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Data supporting Food web complexity weakens size-based constraints on the pyramids of life

Citation

Woodson, C. Brock (2020), Data supporting Food web complexity weakens size-based constraints on the pyramids of life, Dryad, Dataset, https://doi.org/10.5061/dryad.xgxd254dx

Abstract

Marine ecosystems are generally expected to have bottom-heavy trophic structure (more plants than animals) due to size-based constraints arising from increased metabolic requirements and inefficient energy transfer. However, size-based (allometric) approaches are often limited to confined trophic level windows where energy transfer is predicted by size alone, and are constrained to bottom-up control at steady state. In real food webs, energy flow is more complex and top-down processes can also shape trophic structure. We expand size-based theory to account for complex food webs, and show that moderate levels of food web connectance allow for inverted trophic structure more often than predicted, especially in marine ecosystems. Trophic structure inversion occurs due to incorporation of complex energy pathways and top-down effects on ecosystems. Our results suggest that marine ecosystems should be top-heavy, and observed bottom-heavy trophic structure may be a result of human defaunation of the ocean that has been more extreme than presently recognized.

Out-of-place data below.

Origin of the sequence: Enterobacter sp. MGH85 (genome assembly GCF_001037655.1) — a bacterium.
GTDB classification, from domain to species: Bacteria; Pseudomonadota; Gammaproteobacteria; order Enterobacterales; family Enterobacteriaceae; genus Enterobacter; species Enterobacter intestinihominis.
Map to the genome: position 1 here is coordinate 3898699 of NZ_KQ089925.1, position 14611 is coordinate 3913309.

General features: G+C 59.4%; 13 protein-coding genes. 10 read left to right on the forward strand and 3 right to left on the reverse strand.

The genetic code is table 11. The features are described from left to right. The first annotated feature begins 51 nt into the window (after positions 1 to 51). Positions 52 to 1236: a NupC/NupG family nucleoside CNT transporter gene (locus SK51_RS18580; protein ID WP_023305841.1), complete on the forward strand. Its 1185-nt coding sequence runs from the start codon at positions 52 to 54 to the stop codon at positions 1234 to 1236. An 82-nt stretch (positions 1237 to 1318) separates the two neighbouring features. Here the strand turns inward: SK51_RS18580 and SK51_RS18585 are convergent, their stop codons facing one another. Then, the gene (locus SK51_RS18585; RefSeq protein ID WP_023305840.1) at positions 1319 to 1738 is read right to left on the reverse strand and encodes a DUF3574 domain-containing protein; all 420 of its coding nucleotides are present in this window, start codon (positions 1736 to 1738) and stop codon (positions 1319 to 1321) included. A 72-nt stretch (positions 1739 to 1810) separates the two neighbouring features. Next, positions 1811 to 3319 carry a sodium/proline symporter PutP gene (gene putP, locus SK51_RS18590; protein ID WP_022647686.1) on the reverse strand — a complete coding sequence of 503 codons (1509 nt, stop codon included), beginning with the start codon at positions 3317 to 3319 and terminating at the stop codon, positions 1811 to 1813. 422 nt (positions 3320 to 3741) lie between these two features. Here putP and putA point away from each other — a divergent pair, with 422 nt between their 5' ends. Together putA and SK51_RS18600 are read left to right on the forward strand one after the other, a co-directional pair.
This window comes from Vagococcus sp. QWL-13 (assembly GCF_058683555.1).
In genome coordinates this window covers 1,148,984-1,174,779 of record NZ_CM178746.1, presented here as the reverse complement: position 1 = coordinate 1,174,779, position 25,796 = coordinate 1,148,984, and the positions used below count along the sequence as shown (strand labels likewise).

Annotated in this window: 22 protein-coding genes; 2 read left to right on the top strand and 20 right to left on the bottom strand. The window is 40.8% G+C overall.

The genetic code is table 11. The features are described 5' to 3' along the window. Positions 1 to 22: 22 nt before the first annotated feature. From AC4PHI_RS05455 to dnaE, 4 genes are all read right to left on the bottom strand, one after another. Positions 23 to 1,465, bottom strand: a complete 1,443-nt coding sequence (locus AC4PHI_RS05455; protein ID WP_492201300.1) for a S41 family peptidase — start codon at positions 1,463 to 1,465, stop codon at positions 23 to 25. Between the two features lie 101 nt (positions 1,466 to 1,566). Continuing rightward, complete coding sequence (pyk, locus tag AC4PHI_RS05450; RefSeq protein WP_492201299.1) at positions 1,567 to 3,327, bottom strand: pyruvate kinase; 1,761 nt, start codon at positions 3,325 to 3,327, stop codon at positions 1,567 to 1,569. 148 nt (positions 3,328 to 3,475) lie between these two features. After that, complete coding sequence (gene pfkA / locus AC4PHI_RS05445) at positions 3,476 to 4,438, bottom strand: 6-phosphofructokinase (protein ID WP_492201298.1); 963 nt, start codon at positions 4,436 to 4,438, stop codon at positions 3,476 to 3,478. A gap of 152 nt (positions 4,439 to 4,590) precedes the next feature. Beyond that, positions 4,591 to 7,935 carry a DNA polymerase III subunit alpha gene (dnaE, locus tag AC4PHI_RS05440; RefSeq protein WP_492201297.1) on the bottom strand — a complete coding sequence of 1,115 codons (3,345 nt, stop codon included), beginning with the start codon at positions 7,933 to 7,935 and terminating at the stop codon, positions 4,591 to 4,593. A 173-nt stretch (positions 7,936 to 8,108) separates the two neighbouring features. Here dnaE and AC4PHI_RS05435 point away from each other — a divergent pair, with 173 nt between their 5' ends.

Methods

This dataset is consists of the output of a static ecosystem model and literature based estimates of food web connectance.

Usage Notes

These data are the output of a static ecosystem model. Model code is available at https://github.com/cbrockw/ecosystem_structure

Funding

National Science Foundation, Award: 1536618